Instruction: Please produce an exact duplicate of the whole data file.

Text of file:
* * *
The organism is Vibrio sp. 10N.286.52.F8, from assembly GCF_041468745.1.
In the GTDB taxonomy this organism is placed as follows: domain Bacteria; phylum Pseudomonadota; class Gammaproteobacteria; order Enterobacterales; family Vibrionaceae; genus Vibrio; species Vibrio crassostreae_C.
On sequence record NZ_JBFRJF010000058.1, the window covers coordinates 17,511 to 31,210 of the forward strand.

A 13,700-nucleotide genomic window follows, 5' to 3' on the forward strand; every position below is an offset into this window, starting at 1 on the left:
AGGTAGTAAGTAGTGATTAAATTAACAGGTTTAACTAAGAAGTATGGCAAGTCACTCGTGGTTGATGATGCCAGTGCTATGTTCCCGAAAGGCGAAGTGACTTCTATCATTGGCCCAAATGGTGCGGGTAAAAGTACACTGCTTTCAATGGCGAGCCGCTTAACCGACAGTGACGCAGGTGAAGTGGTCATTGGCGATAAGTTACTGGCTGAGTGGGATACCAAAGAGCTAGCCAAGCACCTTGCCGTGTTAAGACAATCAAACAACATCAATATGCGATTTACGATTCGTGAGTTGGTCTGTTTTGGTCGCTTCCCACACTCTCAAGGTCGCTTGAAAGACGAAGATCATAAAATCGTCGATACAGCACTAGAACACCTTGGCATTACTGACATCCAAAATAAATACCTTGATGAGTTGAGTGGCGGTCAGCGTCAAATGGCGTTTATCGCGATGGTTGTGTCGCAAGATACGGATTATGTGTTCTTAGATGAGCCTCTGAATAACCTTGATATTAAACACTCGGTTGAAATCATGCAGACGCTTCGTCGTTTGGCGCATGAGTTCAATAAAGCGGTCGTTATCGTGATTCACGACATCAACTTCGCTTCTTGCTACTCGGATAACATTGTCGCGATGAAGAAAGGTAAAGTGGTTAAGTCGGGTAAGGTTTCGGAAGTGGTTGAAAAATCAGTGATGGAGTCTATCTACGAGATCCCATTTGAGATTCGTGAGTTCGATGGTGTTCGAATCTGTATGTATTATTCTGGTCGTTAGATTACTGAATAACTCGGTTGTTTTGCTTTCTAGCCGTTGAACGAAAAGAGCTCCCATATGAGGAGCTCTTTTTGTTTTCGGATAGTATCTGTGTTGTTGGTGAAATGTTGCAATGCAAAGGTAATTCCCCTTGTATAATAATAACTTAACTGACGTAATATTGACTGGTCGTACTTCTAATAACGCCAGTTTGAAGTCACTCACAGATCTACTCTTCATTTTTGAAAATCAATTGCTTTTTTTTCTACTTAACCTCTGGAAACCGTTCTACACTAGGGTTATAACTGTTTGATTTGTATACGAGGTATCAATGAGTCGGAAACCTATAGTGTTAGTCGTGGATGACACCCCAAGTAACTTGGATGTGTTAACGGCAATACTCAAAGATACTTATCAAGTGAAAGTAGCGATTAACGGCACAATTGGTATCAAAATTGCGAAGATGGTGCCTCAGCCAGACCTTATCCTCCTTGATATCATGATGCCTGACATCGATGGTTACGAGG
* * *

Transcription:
The organism is Vibrio sp. 10N.286.52.F8, from assembly GCF_041468745.1.
In the GTDB taxonomy this organism is placed as follows: domain Bacteria; phylum Pseudomonadota; class Gammaproteobacteria; order Enterobacterales; family Vibrionaceae; genus Vibrio; species Vibrio crassostreae_C.
On sequence record NZ_JBFRJF010000058.1, the window covers coordinates 17,511 to 31,210 of the forward strand.

A 13,700-nucleotide genomic window follows, 5' to 3' on the forward strand; every position below is an offset into this window, starting at 1 on the left:
AGGTAGTAAGTAGTGATTAAATTAACAGGTTTAACTAAGAAGTATGGCAAGTCACTCGTGGTTGATGATGCCAGTGCTATGTTCCCGAAAGGCGAAGTGACTTCTATCATTGGCCCAAATGGTGCGGGTAAAAGTACACTGCTTTCAATGGCGAGCCGCTTAACCGACAGTGACGCAGGTGAAGTGGTCATTGGCGATAAGTTACTGGCTGAGTGGGATACCAAAGAGCTAGCCAAGCACCTTGCCGTGTTAAGACAATCAAACAACATCAATATGCGATTTACGATTCGTGAGTTGGTCTGTTTTGGTCGCTTCCCACACTCTCAAGGTCGCTTGAAAGACGAAGATCATAAAATCGTCGATACAGCACTAGAACACCTTGGCATTACTGACATCCAAAATAAATACCTTGATGAGTTGAGTGGCGGTCAGCGTCAAATGGCGTTTATCGCGATGGTTGTGTCGCAAGATACGGATTATGTGTTCTTAGATGAGCCTCTGAATAACCTTGATATTAAACACTCGGTTGAAATCATGCAGACGCTTCGTCGTTTGGCGCATGAGTTCAATAAAGCGGTCGTTATCGTGATTCACGACATCAACTTCGCTTCTTGCTACTCGGATAACATTGTCGCGATGAAGAAAGGTAAAGTGGTTAAGTCGGGTAAGGTTTCGGAAGTGGTTGAAAAATCAGTGATGGAGTCTATCTACGAGATCCCATTTGAGATTCGTGAGTTCGATGGTGTTCGAATCTGTATGTATTATTCTGGTCGTTAGATTACTGAATAACTCGGTTGTTTTGCTTTCTAGCCGTTGAACGAAAAGAGCTCCCATATGAGGAGCTCTTTTTGTTTTCGGATAGTATCTGTGTTGTTGGTGAAATGTTGCAATGCAAAGGTAATTCCCCTTGTATAATAATAACTTAACTGACGTAATATTGACTGGTCGTACTTCTAATAACGCCAGTTTGAAGTCACTCACAGATCTACTCTTCATTTTTGAAAATCAATTGCTTTTTTTTCTACTTAACCTCTGGAAACCGTTCTACACTAGGGTTATAACTGTTTGATTTGTATACGAGGTATCAATGAGTCGGAAACCTATAGTGTTAGTCGTGGATGACACCCCAAGTAACTTGGATGTGTTAACGGCAATACTCAAAGATACTTATCAAGTGAAAGTAGCGATTAACGGCACAATTGGTATCAAAATTGCGAAGATGGTGCCTCAGCCAGACCTTATCCTCCTTGATATCATGATGCCTGACATCGATGGTTACGAGG